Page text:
Growing up, both of my parents were chefs. They worked split shifts six-days-a-week in the same claustrophobic kitchen for years during the 80s and 90s.
Being people who took their craft seriously, our bookshelves at home came packed with raggedy cookbooks whose pages were splashed with marinara sauce, dusted with flour and scrawled with notes and modifications.
The quintessential 80s cookbook cover depicted a full table, seven-course spread in low lighting, meats glazed and plasticky, tooth-rotting deserts arranged into peculiarly perfect shapes, and the oft-rotund chef in the background wearing his toque blanche, gurning. Oh, how the aesthetic of appetite has changed.
Among the plethora of fabulously useful cookbooks, many managed to slip through the net and hit the shelves for reasons unbeknown to the food world.
I’ve done a scrape through the internet and found some of the most absurd and ridiculous cookbooks miraculously brought to market.
1. Let’s Play Hide The Sausage
This book doesn’t need an explanation; it’s funny enough on its own.
2. Cooking To Kill!
Cooking to Kill by Ebenezer Murgatroyd (whose name alone should indicate just how old this book is) is a tongue-in-cheek little book of poisons and potions for the more gentlemanly murdering psychopath. The sole slightly creepy Amazon comment reads: “Fun little book to tuck into her Halloween gift bag. She seemed like she liked it but, I guess she liked the candy better. Smiles.”
3. Cooking With Fat
If you go to a dinner party at Craig Preston and Pat Sheil’s house chances are you’ll be murdered and freebased in your own lard (we believe that is called a confit). This deranged looking cookbook promises to be the “grossest, greasiest cookbook ever published”. No thanks, you absolute maniacs.
4. Spam The Cookbook
From sushi to sliders, chances are you are well acquainted with this sweaty pink matter that has found its way into a plethora of uninvited places of late.
While Hawaii is probably the Spam capital of the world, Spam, in general, is having a renaissance, and this cookbook will show the discerning global user how to mask its abattoir floor flavor in a variety of novel ways. Spam en Croute anyone?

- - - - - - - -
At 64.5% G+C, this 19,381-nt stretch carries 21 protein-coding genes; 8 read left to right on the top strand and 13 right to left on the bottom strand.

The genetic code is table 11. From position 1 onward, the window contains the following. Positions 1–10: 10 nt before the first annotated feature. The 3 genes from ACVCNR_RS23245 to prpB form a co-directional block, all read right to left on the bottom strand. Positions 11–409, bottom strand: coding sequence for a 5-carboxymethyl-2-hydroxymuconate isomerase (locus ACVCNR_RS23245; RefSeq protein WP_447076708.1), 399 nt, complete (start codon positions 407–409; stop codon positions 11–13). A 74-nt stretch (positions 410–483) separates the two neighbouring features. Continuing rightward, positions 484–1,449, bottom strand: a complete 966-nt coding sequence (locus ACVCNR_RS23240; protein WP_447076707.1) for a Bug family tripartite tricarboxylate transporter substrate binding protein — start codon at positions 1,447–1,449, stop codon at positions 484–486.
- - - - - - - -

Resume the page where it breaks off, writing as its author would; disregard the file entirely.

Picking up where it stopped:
5. Natural Harvest: A collection of semen-based recipes
This could well be the weirdest and most stomach-curdling cookbook ever created. Yes, folks, this is a cookbook that exists purely on the assumption that someone, somewhere would like to incorporate semen into their diet.
Writer Paul ‘Fotie’ Photenhauer even goes so far as to state: “Like fine wine and cheeses, the taste of semen is complex and dynamic. Semen is inexpensive to produce and is commonly available in many, if not most, homes and restaurants.” You could say that.
6. The “Why Am I Such A Fat Bastard” Recipe Book
Rather than strive to answer the question it’s cover presents or work towards a conclusion about obesity, Buster Parrish gets straight to work and gives you exactly what you want. Calories, high blood pressure, diabetes, and low self-esteem administered excessively and orally.
7. Microwave Cooking for One
Poor old Marie T. Smith. There is so much sadness in this photograph, but work past that and appreciate the sheer variety of uses she has managed to find for an appliance many of us only use to reheat the curry we bought while drunk.
8. The Vulgar Chef Presents The Eat Like S*hit Cookbook
One of my biggest pet peeves in the last few years has been what I call “internet food.” Perpetrated by Guy Fieri and those Man Vs Food clowns, there has been this obsession with creating the zaniest, most unhealthy hybrid meal for idiots to salivate over online. Anyway, a ramen taco from The Vulgar Chef is arguably the archetypal “internet food."
9. Fifty Shades of Chicken
This little 50 Shades of Grey spin-off has an admittedly superb cover that subtly suggests BDSM. “The way his apron hangs from his hips already has me all wobbly,” the introduction for the ‘Dripping Thighs’ recipe starts. “But as he coats my thighs with sticky liquid I can hardly contain myself. Is it the wine, or is my aroma starting to drive him crazy too? He heats me up fast; it won’t take much too?”
10. The Eat-A-Bug Cookbook
To some of the CrossFit obsessed and people from 80% of the global nations aside the U.S., eating bugs isn’t that bizarre. But alas, the high protein and delectable shell crunch are still a little much for most Americans to handle. But the curried larvae above does make us want to go full Timon and Pumbaa.